Writing

Democracy Isn't Just Elections

Originally published in The Overcast before the NDP squandered their lead and the Liberals crushed them and the Conservatives.

“If you don’t vote you don’t get to complain.” You’ve definitely seen someone post this on Facebook between cat videos and Minion memes as election season approaches.

Voting is our voice in a democracy. If you didn’t take the opportunity to officially put your voice out there, where the hell do you get off having anything to say any other time? They mean well of course, and getting Stephen Harper out of office is pretty goddamn urgent. But when people don’t vote it’s because their voice isn’t part of the conversation to begin with.

A recent Ipsos poll showed that 40% of voters didn’t see much difference between the federal party leaders. Who cares if Harper is a crook if every other politician is a crook too? What if the whole system is crooked?

In the past few years progressive candidates have been capturing the attention of voters and then letting them down as soon as they’re in power. Barack Obama’s election in 2008 had even some of the most jaded progressives crying tears of joy.

Seven years later the US is bombing the Middle East and Africa more than ever (drone strikes went from 50 under George W. Bush to roughly 500 under Obama–don’t forget he’s a Nobel Peace Prize winner), Guantanamo Bay is still open, and government surveillance keeps growing.

Earlier this year the electoral success of Syriza’s anti-austerity politics in Greece became the disappointment of major austerity concessions to the European Union. This comes after a national vote to reject the EU’s austerity measures, leading Prime Minister Alex Tsipras to resign and call for a snap election. His approval rating went from 61% to 29%.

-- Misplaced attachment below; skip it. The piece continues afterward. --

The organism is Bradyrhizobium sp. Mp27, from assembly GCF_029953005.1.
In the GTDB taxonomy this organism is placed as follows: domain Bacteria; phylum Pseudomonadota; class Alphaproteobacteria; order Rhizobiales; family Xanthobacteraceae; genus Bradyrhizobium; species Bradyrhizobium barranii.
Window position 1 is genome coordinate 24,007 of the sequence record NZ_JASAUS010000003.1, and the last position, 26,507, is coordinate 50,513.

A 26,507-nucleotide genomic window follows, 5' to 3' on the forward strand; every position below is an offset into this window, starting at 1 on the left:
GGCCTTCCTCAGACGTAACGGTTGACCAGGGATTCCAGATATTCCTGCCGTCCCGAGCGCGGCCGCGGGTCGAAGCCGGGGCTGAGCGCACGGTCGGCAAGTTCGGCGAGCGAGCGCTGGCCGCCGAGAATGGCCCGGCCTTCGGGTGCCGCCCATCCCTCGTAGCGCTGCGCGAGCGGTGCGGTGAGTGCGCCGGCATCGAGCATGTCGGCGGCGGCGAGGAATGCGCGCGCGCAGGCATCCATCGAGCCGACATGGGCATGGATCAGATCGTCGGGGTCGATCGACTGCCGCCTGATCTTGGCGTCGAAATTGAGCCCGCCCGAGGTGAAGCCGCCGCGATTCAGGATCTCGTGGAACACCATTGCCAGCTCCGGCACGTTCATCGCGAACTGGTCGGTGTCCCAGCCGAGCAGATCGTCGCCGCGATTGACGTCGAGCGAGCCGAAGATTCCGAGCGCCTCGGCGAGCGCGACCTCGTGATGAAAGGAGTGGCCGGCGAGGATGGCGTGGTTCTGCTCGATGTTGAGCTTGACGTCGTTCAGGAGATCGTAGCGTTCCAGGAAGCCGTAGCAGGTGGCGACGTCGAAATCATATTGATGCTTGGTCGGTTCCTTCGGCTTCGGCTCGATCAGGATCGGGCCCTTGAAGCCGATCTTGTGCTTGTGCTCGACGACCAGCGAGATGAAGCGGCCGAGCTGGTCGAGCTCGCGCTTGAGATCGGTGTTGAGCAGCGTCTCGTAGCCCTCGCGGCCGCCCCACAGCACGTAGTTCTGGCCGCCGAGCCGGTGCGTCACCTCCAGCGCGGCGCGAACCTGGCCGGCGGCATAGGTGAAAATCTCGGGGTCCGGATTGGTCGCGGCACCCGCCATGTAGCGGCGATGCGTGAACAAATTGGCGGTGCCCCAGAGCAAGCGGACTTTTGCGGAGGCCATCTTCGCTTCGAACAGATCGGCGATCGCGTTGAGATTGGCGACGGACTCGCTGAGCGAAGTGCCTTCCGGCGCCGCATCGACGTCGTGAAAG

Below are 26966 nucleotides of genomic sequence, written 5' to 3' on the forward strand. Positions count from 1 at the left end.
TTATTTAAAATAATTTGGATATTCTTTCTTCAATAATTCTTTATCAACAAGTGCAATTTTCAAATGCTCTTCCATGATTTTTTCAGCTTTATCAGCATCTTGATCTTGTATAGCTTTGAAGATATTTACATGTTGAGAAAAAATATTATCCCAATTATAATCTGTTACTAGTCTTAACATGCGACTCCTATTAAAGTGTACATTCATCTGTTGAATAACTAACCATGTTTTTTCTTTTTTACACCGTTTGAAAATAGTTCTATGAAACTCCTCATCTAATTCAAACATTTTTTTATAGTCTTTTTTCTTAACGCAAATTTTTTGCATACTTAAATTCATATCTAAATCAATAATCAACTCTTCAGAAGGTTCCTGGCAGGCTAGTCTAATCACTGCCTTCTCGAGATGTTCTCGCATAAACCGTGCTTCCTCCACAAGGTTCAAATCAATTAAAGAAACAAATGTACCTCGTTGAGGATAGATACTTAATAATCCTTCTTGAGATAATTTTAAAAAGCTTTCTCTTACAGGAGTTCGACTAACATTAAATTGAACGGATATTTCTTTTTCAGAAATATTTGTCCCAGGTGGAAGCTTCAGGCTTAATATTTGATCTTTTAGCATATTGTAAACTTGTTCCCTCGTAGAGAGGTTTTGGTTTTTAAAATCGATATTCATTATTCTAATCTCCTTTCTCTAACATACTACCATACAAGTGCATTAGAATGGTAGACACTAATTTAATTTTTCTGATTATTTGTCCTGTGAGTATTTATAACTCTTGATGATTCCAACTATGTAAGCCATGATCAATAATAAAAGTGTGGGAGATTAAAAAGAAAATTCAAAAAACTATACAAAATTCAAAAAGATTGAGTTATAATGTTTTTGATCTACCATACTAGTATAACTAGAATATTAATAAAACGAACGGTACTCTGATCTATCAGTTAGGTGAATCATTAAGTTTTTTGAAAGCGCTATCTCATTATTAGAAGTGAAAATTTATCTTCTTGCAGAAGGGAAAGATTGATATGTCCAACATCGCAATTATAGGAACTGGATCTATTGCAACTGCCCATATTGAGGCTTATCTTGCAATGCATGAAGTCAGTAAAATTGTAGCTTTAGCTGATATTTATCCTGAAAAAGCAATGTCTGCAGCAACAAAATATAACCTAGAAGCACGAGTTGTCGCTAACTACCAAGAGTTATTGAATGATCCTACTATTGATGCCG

Right now Canada is in a similar place as the US was in 2008. We’re almost a decade into an untrustworthy right wing government and the spectre of a progressive government is haunting the country.

But so far during this campaign Tom Mulcair has backed out of the women’s issues debate, to much criticism; he defended his earlier praise of two of Harper’s biggest inspirations: Margaret Thatcher and Ronald Reagan; and the party kicked out a Nova Scotia candidate for speaking out against Israel’s treatment of Palestinians.

If it seems unfair that I’m targeting Mulcair’s NDP when the Harper Conservatives are doing their damnedest to undermine everything we hold dear about the Canadian myth, that’s the point. Any positive changes that will come from getting rid of Harper will never be more than a mere starting point when even the progressive voice in our electoral system is pulling to the right.

Electoral politics are limited by the social and economic structures that pervade every aspect of our lives. So what is to be done? Voting isn’t the only form of democracy.

We have to engage with social movements that challenge those social and economic structures. Movements that are working class, feminist, queer, indigenous and anti-racist. No matter who forms government we need to organize within and between these movements.

Voting should come with the understanding of its limits. Behind every progressive government policy throughout history you’ll find a social movement that forced their hand. So by all means vote, but much more importantly, organize.